Incentive compensation can be structured to avoid the deduction limitations under Section 162(m). This can be accomplished for annual incentive plans by using a formulaic approach, but many companies still choose to maintain some discretion. In addition to annual incentives, most companies grant some form of long-term incentives that vest over time, which in the case of time-vesting restricted stock and RSUs would not meet the “performance-based compensation” exemption under Section 162(m). However, an increasing number of companies grant long-term incentives that vest based on achieving certain performance criteria, and such awards may be exempt from Section 162(m). Because incentive-based compensation makes up a significant portion of an executive’s total compensation package, it is important for compensation committees to understand how other companies in the industry are structuring their incentive programs in order to remain competitive. 

Author

Brian Cumberland
Managing Director, Dallas
+1 214 438 1013

Robert Casburn, Director, Jack Raksnis, Senior Associate, and Ryan Wells, Associate, contributed to this article. 

For More Information

J.D. Ivy
Managing Director, Dallas
+1 214 438 1028

Allison Hoeinghaus
Senior Director, Dallas
+1 214 438 1037

Mark Spittell
Senior Director, Dallas
+1 214 438 1017

Rob Casburn
Director, Dallas
+1 214 438 8470

Rhan Soh
Director, Dallas
+1 214 438 1031

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Disclaimer

As provided in Treasury Department Circular 230, this publication is not intended or written by Alvarez & Marsal Taxand, LLC, (or any Taxand member firm) to be used, and cannot be used, by a client or any other person or entity for the purpose of avoiding tax penalties that may be imposed on any taxpayer.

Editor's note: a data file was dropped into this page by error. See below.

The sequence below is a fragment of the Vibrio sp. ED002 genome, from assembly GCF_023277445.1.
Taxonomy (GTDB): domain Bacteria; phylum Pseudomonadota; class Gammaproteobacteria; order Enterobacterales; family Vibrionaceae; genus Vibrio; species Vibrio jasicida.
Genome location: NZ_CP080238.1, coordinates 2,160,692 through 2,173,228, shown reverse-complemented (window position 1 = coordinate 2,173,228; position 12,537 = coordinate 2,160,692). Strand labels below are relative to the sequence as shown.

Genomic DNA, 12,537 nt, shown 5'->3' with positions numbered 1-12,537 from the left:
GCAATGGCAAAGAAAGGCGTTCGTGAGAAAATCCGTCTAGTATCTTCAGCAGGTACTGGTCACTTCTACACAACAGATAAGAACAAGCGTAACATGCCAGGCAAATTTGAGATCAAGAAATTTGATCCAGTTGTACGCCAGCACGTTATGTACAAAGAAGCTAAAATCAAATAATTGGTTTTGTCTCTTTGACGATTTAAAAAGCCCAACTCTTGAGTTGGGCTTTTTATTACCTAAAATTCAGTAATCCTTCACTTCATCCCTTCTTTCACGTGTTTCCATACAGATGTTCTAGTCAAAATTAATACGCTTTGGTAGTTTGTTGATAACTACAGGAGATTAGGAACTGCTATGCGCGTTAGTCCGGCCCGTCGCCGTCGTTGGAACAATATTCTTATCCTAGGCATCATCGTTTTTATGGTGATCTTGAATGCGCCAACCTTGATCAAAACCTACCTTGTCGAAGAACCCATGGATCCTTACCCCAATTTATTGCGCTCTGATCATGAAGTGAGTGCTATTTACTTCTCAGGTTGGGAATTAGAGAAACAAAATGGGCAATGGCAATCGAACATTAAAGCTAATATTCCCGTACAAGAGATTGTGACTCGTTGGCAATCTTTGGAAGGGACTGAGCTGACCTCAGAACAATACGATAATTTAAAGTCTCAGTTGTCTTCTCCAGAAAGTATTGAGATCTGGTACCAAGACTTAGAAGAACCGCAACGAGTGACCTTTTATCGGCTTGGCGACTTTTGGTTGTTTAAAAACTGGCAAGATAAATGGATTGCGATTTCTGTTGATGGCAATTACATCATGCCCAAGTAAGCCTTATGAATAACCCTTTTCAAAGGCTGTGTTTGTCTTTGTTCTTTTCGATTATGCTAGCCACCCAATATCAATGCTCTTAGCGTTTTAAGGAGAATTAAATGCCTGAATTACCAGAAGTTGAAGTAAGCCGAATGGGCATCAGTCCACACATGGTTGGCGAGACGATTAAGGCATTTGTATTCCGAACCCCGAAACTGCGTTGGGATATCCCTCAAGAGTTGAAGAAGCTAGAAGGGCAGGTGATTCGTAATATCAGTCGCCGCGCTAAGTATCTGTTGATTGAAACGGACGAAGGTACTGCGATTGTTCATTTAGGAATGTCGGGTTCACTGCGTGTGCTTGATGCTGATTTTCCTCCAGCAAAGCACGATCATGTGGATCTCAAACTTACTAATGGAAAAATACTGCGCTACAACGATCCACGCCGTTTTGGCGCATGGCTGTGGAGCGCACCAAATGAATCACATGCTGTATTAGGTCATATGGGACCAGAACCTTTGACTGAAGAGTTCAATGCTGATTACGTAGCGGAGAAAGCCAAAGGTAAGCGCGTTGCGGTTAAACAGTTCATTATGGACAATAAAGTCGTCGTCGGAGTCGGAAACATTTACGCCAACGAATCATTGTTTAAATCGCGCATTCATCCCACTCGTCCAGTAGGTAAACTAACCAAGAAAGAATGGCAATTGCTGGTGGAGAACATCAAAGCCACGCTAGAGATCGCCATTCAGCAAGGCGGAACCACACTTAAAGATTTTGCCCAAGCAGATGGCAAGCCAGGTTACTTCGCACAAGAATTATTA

The information contained herein is of a general nature and based on authorities that are subject to change. Readers are reminded that they should not consider this publication to be a recommendation to undertake any tax position, nor consider the information contained herein to be complete. Before any item or treatment is reported or excluded from reporting on tax returns, financial statements or any other document, for any reason, readers should thoroughly evaluate their specific facts and circumstances, and obtain the advice and assistance of qualified tax advisors. The information reported in this publication may not continue to apply to a reader's situation as a result of changing laws and associated authoritative literature, and readers are reminded to consult with their tax or other professional advisors before determining if any information contained herein remains applicable to their facts and circumstances.

About Alvarez & Marsal Taxand

Alvarez & Marsal Taxand, an affiliate of Alvarez & Marsal (A&M), a leading global professional services firm, is an independent tax group made up of experienced tax professionals dedicated to providing customized tax advice to clients and investors across a broad range of industries. Its professionals extend A&M's commitment to offering clients a choice in advisors who are free from audit-based conflicts of interest, and bring an unyielding commitment to delivering responsive client service. A&M Taxand has offices in major metropolitan markets throughout the U.S., and serves the U.K. from its base in London.